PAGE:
Developed hand-in-hand with renowned creative agencies Adam & Eve/DDB and Manning Gottlieb OMD, the ads have not only proven a huge viral hit (they were shared over 3 million times) but they also increased sales by an average of 16% during the festive period, producing more than £8 of profit for every £1 spent.
But what exactly is it that made them such a success?
The answer is their power to emotionally engage consumers in the right way for the brand.
Using wearable technology and mobile devices to measure nonconscious physiological reactions alongside good old questioning which builds a detailed picture of the viewers emotional journey as it happens , we’ve been able to prove that viewers engage in a consistently positively way with the brands ‘The Bear and The Hare’ and ‘Monty The Penguin’ adverts. The magical mix of cute animals, evocative music and a slightly sad storyline with a happy ending seems to be a proven winner.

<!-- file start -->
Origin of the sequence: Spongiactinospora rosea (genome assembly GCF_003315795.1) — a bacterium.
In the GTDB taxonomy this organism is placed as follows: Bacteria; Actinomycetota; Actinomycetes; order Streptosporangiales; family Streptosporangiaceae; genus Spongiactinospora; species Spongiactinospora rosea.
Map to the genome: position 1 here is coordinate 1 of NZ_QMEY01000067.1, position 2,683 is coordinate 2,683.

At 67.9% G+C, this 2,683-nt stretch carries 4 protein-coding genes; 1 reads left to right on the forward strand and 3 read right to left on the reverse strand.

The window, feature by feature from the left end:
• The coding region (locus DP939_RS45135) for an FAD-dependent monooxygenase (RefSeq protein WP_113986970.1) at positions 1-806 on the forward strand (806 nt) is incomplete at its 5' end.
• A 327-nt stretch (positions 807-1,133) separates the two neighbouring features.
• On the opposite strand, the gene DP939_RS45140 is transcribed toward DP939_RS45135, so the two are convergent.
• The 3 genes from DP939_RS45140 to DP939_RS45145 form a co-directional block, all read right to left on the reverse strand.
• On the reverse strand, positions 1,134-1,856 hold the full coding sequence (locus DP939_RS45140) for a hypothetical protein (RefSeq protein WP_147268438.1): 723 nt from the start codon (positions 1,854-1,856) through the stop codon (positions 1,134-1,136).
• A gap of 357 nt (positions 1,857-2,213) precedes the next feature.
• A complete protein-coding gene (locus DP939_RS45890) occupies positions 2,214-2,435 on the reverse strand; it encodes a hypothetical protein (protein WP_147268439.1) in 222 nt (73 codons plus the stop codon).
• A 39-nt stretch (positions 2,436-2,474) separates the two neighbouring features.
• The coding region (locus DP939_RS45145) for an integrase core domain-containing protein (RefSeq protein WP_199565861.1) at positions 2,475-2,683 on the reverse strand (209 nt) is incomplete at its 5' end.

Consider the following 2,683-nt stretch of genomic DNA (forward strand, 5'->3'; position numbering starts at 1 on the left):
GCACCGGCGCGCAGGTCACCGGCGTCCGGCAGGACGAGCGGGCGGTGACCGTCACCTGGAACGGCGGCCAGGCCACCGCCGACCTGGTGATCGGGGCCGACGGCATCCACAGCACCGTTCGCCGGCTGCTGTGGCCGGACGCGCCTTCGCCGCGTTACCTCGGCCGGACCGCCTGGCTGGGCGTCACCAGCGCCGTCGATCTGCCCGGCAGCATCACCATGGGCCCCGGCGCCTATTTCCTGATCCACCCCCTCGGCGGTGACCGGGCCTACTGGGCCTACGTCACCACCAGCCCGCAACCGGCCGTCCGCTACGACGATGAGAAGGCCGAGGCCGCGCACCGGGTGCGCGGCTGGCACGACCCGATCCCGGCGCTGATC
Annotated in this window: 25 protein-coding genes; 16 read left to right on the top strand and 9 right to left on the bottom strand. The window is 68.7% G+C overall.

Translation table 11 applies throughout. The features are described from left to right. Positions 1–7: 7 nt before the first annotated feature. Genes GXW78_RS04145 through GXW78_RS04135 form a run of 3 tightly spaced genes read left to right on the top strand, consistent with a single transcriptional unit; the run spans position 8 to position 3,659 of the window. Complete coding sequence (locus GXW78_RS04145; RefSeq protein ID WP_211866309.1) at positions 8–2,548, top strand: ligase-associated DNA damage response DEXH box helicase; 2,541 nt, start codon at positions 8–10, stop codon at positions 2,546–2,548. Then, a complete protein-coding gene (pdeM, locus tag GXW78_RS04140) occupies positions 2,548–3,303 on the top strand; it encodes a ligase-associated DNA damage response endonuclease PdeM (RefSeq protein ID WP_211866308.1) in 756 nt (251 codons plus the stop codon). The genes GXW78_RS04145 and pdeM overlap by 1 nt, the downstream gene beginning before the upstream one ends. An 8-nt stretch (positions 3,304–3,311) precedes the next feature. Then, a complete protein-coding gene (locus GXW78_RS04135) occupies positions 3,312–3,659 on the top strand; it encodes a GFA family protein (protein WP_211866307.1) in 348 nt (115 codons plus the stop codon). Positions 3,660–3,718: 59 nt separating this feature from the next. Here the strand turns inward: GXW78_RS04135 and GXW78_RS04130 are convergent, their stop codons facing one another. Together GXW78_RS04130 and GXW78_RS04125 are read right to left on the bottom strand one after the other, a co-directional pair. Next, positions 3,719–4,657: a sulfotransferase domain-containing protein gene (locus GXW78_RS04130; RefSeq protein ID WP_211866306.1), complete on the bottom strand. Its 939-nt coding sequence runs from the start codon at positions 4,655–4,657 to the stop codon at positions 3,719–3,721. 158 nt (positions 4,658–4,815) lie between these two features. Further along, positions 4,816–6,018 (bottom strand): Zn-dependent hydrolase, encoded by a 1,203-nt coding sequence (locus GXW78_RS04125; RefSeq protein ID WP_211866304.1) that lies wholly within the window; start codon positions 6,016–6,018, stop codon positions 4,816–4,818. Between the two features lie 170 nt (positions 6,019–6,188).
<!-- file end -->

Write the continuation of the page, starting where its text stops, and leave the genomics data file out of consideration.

Using this kind of real-time analysis allows brands like John Lewis to pin-point exactly how they can improve their campaigns to get the best possible outcome. Handy when they can cost into the billions.
But despite these successes, as any good marketer knows, JL shouldn’t rest on their laurels. Particularly as we’re starting to see a new trend for campaigns based around values and real people, rather than high-budget Hollywood style approaches.
As Marketing Week reports, Aviva has flipped its strategy ‘360 degrees’ – ditching Paul Whitehouse for members of the public its in ‘Good Thinking’ campaign – which has seen an increase in sales and revenue. Talk Talk has followed a similar line with its ‘This Stuff Matters’ work.
Perhaps John Lewis should be following suit. We’ll be conducting research into this in the run-up to Christmas so keep your eyes peeled.